Back problem prior to surgery

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I am due to have a vaginal hysterectomy with anterior and posterior repair on 27th July.

I am really worrying because I have two slipped discs in my back (L3/4 and L4/5) and I still have some numbness and weakness in my right leg. I have read that the position I will be in for surgery sometimes causes nerve problems afterwards and my mind has gone into overdrive thinking that I’m going to have more problems with my back. The pain when I first hurt my back was so severe, particularly in my groin and down my leg, that I don’t know how I will cope if anything happens to exacerbate the problem.    

I have told the gynaecologist about my back, and I also mentioned it to the nurse at my pre-op appointment, but I don’t really feel as if either of them took any notice. The consultant made a comment about slipped discs being really painful but said nothing else, and the nurse at the pre-op appointment said it wouldn’t matter as long as I was mobile. As far as I know neither of them wrote anything down about it. I have thought I could mention it to the anaesthetist when I go in, but I feel a bit like a moaner before I even have the operation.

I am feeling generally a bit in the dark about everything. The pre-op assessment was very rushed (I was out in 10 minutes), and I wasn’t given any information about the operation. Literally the only thing I was told was not to eat or drink after midnight and to have a shower in the morning. I asked how long I would be in hospital and was told two nights, but the nurse didn’t expand on that at all. I haven’t been given any leaflets or information about anything, even what to take into hospital (although I have worked that out). I have picked up everything I know from reading this forum (e.g. that I will have a catheter and a pack, that the consultant may use some kind of mesh). If I wasn’t so desperate to feel better I think I would cancel the operation.

Any advice or reassurance would be welcome.

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  • Posted

    Oh gosh you poor girl. Hopefully you are having a UROGYNAECOLOGIST operate. Not a Gynaecologist? Can you ask to be seen again before going into hospital so that you can get answers on your already damaged back? How can a Surgeon not fully explain the procedure he is planning to do to you? You have to sign a consent form which says you have had the procedure fully explained to you!! It amounts to medical misadventure surely? What Country are you & what hospital system? Are you already under a Specialist for your back and can get to discuss the forthcoming prolapse surgery & the impact it may have on your back? Mostly I imagine the fact your legs will be up in lithotomy poles for the surgery plus you are moved around while anaesthetised - legs lifted into poles & back down again and transferred from operating table to your bed once op finished. Get answers girl & be clear about it all before you go into hospital.

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    • Posted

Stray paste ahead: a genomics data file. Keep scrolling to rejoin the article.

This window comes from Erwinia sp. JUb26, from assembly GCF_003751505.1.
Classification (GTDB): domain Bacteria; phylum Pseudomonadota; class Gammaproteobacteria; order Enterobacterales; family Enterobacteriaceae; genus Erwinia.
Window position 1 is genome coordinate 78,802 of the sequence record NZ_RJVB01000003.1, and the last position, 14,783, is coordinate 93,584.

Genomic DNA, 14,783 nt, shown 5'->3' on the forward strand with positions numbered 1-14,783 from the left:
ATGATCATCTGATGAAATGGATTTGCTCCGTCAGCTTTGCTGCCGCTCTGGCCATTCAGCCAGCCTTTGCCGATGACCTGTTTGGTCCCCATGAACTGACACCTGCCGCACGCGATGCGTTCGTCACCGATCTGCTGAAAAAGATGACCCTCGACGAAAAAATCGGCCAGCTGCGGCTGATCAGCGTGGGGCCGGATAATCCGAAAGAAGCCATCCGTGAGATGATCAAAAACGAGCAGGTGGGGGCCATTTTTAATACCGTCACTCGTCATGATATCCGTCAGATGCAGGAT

Hello robyn and thank you for your reply. It is a gynaeoclogist I have been seeing, but when I was sent the date for the operation and phoned to say I could attend, the woman told me that there is another consultant, who is a urogynaecologist, assisting with my operation.

      I have not yet signed a consent form, so  I did wonder if someone is going to explain things to me when I get to the hospital. It just feels a bit last minute to me. I do have an orthopaedic consultant re my back, and he told me to tell the gynaecologist about my back but didn't make any other suggestions. He has said that it might take a long time for the weakness and numbness to go, if ever, because one disc in particular is bulging right out and although the inflammation will gradully settle down it will always be a weak point.

      It doesn't feel as if there is any communicaton between people.  

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    • Posted

      Consultants don't off advice to other consultants unless they are approached. It's up to your Urogynaecologist to ask the orthopaedic specialist for advice. I personally wouldn't have surgery without that happening if I had your problem Florin. 

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    • Posted

      Not Medical Misadventure - duh - I was tired! Something like that anyway. I know - malpractice!!
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  • Posted

    Florin if you are under the care of a specialist for your back problem I would advise him you are having this surgery and he can advise your Urogynaecologist of the best and safest position for surgery. I have seen it performed without lithotomy poles whereby 2 people (nurses or doctors) gently lift the legs just high enough for the consultant to operate.
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  • Posted

    It's a sad fact that in UK very little is explained prior to operation. I'm a nursing student so witnessed a few of these style of operations prior to having my own ( anterior and posterior repair plus bladder sling on 13th June hysterectomy 8 years ago) unfortunately there is only really one position you can be in during the operation, however your notes will contain your previous history so during your hospital recovery ask to have morphine for the pain and ask for the strongest combination once your meds are getting done for discharge. Keeping on top of the pain will allow you to move better so hopefully once home you can minimise the time spent in one position so minimise the chances of your back problems getting worse. Don't forget everyone is individual in their recovery. Personally I've been absolutely fine, uncomfortable at times yes, especially while still with the catheter and had an infection in outside stitches which cleared with antibiotics but am doing all my usual stuff but NOT lifting anything over 1kg. Sweeping and not hovering, getting stuff carried and then sorting it out, just general adjustments. I like you considered not going a head as was terrified I would be so unwell afterwards I could not return to my nursing course but while tired more than I expected I have recovered really well. Please don't be put off by horror stories, it's not always like that. This site in invaluable in answering what at the time will seems like the oddest questions! Ask to speak to the surgeon or one of the team and get them to explain exactly what is going to be done ( I did this on morning of op) the pack will only be in for 24 hours and is just a very long piece of gauze, doesn't hurt on removal. Good luck, try to relax, as you know being tense doesn't help your back. Take care and Hope this helps Xx